Whether you are resident in the Philippines or simply visiting, you may wish to take advantage of the country’s beautiful coastline and beaches. The country is a major destination for diving and other water sports, and, particularly in areas such as Luzon, there are thousands of dive sites.Diving is a year-round activity with three main seasons. There are numerous places you can explore, and corals, sharks and wrecks can all feature in your diving experience.
Whichever activity you would like to do in the Philippines, it’s worth remembering that there are always some associated risks. This article will take you through what cover is available in the Philippines with regard to sports injuries.
What cover is available for residents of the Philippines?
After a revision of the national healthcare system, the Philippines is now functioning on a two tier health insurance system, made up of public insurance and private cover. However, this may have limited application to you as an expat.
Your employer may sign you up with PhilHealth, the national health insurance scheme, but this offers fairly basic access. The public sector is overcrowded, underfunded, and may, in rural areas, be very rudimentary. The benefits of PhilHealth often do not fully kick in until your second year of coverage, and the scheme does not cover all costs.
Whether or not you are covered by PhilHealth, you will be able to access the public healthcare system if you are prepared to pay out of pocket. However, be aware that although hospital costs in the Philippines are not comparable to those in the US they can still escalate quickly.
• One night hospital stay: ₱2,500/US$50
• Visit to emergency room: ₱2,500/US$50
• Visit to a doctor: ₱500/US$10
• ICU: up to ₱30,000 per day/US$600
Many expats resident in the Philippines opt for private cover, either individually or as part of group insurance offered by an employer.
What cover is available for visitors to the Philippines?
If you are visiting the country as a tourist and intend to undertake any sporting activities, it is advisable to have comprehensive insurance.
If you sustain an injury, you will need to contact your health insurance provider to check whether treatment will be covered under the terms of your policy. If it is, then your provider may be able to pay for your healthcare treatment directly, but check this with the hospital, as they may ask you to pay in cash and then claim the money back from your insurance company once you return to your home nation.
Note that there are time limits in place with most insurers for compensation claims. You will not be able to claim compensation for an injury suffered many years ago, for example.
If you booked your holiday through a registered travel agent, you should be covered by existing legislation, and they will be able to advise you with regard to making a claim.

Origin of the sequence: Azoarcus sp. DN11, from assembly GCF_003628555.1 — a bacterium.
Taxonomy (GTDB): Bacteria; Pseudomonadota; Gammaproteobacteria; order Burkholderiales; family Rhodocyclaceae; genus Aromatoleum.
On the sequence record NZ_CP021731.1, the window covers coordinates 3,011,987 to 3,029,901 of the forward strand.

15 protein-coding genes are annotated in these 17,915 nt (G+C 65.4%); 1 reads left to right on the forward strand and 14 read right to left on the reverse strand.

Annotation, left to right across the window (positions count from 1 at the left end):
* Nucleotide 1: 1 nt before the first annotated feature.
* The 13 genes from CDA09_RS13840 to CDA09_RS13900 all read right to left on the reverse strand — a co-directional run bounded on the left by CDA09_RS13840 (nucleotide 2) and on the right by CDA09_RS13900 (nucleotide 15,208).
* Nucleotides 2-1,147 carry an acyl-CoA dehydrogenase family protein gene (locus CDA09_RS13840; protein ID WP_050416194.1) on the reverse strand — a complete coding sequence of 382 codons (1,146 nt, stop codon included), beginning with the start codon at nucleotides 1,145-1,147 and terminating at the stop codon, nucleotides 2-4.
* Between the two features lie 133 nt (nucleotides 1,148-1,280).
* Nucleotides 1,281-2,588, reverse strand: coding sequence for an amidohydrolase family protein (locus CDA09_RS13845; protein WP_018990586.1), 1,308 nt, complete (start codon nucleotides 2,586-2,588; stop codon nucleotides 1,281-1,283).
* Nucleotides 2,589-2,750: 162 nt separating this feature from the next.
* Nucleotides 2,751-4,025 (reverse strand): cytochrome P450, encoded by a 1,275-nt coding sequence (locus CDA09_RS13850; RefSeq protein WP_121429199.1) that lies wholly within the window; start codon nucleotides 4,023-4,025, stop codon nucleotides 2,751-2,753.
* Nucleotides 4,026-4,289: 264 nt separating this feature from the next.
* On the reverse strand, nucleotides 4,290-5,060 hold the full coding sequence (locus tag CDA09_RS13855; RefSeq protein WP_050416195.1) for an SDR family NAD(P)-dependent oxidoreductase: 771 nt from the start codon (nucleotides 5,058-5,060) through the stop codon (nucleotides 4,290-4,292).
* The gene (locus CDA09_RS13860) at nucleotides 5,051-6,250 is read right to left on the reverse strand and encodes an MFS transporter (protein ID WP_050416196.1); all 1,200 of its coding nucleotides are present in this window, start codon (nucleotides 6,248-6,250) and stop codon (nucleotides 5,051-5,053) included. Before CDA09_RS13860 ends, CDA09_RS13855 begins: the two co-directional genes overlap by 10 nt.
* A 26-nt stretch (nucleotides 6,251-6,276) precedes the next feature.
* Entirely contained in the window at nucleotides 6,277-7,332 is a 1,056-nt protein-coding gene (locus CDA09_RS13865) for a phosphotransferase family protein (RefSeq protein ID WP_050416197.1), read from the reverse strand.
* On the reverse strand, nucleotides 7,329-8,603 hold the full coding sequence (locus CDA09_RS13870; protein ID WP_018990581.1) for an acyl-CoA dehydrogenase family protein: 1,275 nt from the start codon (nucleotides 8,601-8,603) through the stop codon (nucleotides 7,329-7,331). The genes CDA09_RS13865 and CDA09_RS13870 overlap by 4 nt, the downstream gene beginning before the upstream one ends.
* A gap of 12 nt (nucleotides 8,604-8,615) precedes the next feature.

Check whether your existing health insurance policy covers you for repatriation; many policies do not have a medical evacuation cause. Also check whether your policy has a clause that is dedicated to covering sports injuries, either as additional cover, or as specialist cover, such as water sports insurance.
If you opt for specialist cover, make sure that this includes the activities that you are actually planning to do. This applies whether you are a visitor to the Philippines or resident in the country. Most companies will cover sporting activities to some extent, but the levels of protection can vary. Travel insurance policies may cover snorkelling and diving, for example, but will not cover sea kayaking. Most will cover:
• Standup paddle boarding
• Water skiing
Check, too, that your specialised policy does not have personal liability clauses that exclude vehicles, such as jet skis. For example, most travel insurance policies either do not include the following or they have exemption clauses:
• Jet skiing – you must follow local rules relating to water safety
• Scuba diving – many policies will only cover you if you have an open water licence, are diving under the supervision of a licensed instructor, and do not dive below a specific depth limit (usually 130 feet)
• Sailing – you must stay within 10 to 12 nautical miles of the shore
• Yachting – you must be within 60 miles of a safe haven
• White water rafting – some providers will only cover grade one to three rapids; others may cover up to grade five
• Fishing – some insurance providers won’t cover deep sea fishing or spear fishing
• Paragliding – this usually only covers tandem paragliding with a licensed instructor
Be aware that diving in the Philippines can have dangers that are not necessarily found in other places. For example, there are numerous venomous sea creatures, such as triggerfish, stonefish, lionfish and sea snakes. Make sure that you go diving with an experienced guide, and observe all reasonable precautions.
Doctors in the Philippines say that the most common sports injuries in the country are usually team-sport related, and they include ACL tears, ankle sprains, dislocations, and so on. Physiotherapy is in demand in the country, and there are a number of physio clinics, particularly in urban areas. Prices are competitive, with a consultation costing around US$20 and a massage often costing around US$10 to US$20 per session.
You should also be able to locate a chiropractor in your area without too much difficulty, and the country has a professional chiropractic association.
All of these clinics will be able to provide treatment for sports injuries, such as tendon, ligament and cartilage tears, repetitive stress injuries, musculoskeletal tension, back pain, and shoulder pain. Additionally, they will be able to advise you on the best course going forward, in terms of rehabilitation. Before you get treatment, you may want to get prior approval from your insurer and check that your chosen clinic will accept your policy.